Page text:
U.S. Capitol viewed through the columns of the U.S. Supreme Court in Washington, D.C. / Credit: Shutterstock
Washington, D.C. Newsroom, Nov 21, 2023 / 16:30 pm (CNA).
Over 100 members of Congress are urging the Supreme Court to stop more than half of U.S. abortions by ordering the FDA to revoke its abortion pill approval.
The lawmakers are arguing that the FDA’s approval process for the abortion drug had many “irregularities” and the decision to approve them has “endangered women and girls.”
Seventeen senators and 92 representatives, led by Sen. Cindy Hyde-Smith, R-Mississippi, and Rep. August Pfluger, R-Texas, signed onto an amicus brief written by Americans United for Life and sent it to the Supreme Court on Nov. 15.
The lawmakers argued in their brief that the Supreme Court should invalidate the FDA’s 2000 approval of the abortion drug mifepristone, the pill that now accounts for over half of all U.S. abortions. This would be a ruling in favor of the pro-life groups in the ongoing abortion case Alliance for Hippocratic Medicine v. Food and Drug Administration (AHM v. FDA).
The case revolves around mifepristone, a widely used drug that is primarily manufactured by Danco Laboratories. It works by cutting off the flow of nutrients necessary for an unborn baby to continue growing, essentially starving the child to death in the womb. A second drug, misoprostol, is then typically ingested to induce contractions that expel the dead unborn child.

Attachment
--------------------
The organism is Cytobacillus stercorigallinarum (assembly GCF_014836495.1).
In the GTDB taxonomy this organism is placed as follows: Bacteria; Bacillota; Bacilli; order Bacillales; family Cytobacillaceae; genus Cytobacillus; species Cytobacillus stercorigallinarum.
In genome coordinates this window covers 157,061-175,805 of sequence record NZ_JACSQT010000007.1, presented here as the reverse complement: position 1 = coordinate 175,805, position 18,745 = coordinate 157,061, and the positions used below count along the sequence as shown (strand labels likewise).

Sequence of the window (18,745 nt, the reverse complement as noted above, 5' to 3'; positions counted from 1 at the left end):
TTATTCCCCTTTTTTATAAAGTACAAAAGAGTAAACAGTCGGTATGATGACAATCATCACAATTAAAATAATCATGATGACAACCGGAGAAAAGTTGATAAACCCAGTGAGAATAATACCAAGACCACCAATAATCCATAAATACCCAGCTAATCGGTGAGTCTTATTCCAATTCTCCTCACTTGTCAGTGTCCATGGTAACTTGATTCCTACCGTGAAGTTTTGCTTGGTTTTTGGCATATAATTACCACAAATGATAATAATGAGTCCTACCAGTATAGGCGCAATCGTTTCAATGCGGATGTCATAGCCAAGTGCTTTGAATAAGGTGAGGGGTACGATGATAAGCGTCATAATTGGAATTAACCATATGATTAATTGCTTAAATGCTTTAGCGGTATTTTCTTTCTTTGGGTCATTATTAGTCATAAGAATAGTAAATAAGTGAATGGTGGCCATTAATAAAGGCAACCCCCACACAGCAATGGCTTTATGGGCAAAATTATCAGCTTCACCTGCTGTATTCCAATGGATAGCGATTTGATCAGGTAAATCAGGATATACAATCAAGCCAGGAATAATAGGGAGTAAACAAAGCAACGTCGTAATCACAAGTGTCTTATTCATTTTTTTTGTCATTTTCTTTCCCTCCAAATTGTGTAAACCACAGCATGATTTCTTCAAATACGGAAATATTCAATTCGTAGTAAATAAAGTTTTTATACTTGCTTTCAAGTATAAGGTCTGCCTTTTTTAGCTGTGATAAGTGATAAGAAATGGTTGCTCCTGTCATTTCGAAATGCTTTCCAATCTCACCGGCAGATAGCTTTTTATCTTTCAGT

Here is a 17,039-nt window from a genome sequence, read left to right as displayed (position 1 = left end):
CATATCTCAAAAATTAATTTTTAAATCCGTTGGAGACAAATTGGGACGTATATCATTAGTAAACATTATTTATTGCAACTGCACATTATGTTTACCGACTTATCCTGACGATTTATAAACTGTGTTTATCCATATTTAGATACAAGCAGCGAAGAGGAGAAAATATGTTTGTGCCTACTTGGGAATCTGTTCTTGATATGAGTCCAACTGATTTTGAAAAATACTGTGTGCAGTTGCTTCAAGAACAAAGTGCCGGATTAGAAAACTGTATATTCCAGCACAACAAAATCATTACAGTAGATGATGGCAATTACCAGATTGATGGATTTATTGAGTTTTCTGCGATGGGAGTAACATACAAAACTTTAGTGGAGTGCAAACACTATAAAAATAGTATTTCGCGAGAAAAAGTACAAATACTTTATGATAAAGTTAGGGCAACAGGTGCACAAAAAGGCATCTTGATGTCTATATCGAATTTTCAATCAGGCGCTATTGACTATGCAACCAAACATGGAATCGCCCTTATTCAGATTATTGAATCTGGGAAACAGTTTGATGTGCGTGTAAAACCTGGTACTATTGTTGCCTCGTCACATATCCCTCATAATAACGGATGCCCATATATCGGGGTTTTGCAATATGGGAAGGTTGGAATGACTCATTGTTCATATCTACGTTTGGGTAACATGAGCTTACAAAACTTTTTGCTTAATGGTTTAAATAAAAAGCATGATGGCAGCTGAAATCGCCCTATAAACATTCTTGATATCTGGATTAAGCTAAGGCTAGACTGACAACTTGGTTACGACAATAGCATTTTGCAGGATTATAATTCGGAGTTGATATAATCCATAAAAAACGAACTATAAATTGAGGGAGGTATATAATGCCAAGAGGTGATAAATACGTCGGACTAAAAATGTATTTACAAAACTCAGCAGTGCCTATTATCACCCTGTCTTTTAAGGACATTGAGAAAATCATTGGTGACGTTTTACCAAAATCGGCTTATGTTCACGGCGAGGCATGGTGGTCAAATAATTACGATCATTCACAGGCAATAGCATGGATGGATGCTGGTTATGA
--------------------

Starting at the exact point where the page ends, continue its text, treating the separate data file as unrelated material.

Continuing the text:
In their brief, the lawmakers argue that in approving mifepristone in 2000 the FDA “acted arbitrarily and capriciously” and violated several federal laws including the Administrative Procedure Act; Federal Food, Drug, and Cosmetic Act; and Pediatric Research Equity Act.
The brief also states that the FDA “misclassified pregnancy as a ‘life-threatening illness’” and erroneously claimed that chemical abortions provide a meaningful therapeutic benefit.
Finally, the brief says that the FDA “subverted its obligations” to ensure new drugs are safe and effective, most especially for pediatric use and use by young patients.
“As pro-life elected representatives, Amici [signees] are committed to protecting women and girls from the harms of the abortion industry,” the brief reads. “By approving and then deregulating chemical abortion drugs, the FDA failed to follow Congress’ statutorily prescribed drug approval process and subverted Congress’ critical public policy interests in upholding patient welfare.”
What has happened so far?
The most recent ruling in AHM v. FDA was made by the federal Fifth Circuit Court of Appeals, which in August invalidated the FDA’s post-2016 rule changes to mifepristone.
The Fifth Circuit said in its ruling that the FDA failed to “consider the cumulative effect of removing several important safeguards” and “to gather evidence that affirmatively showed that mifepristone could be used safely without being prescribed and dispensed in person.”
This means that pre-2016 restrictions on abortion drugs such as a ban on mailing them or administering via telemedicine, without an in-person doctor’s visit, will be reimposed.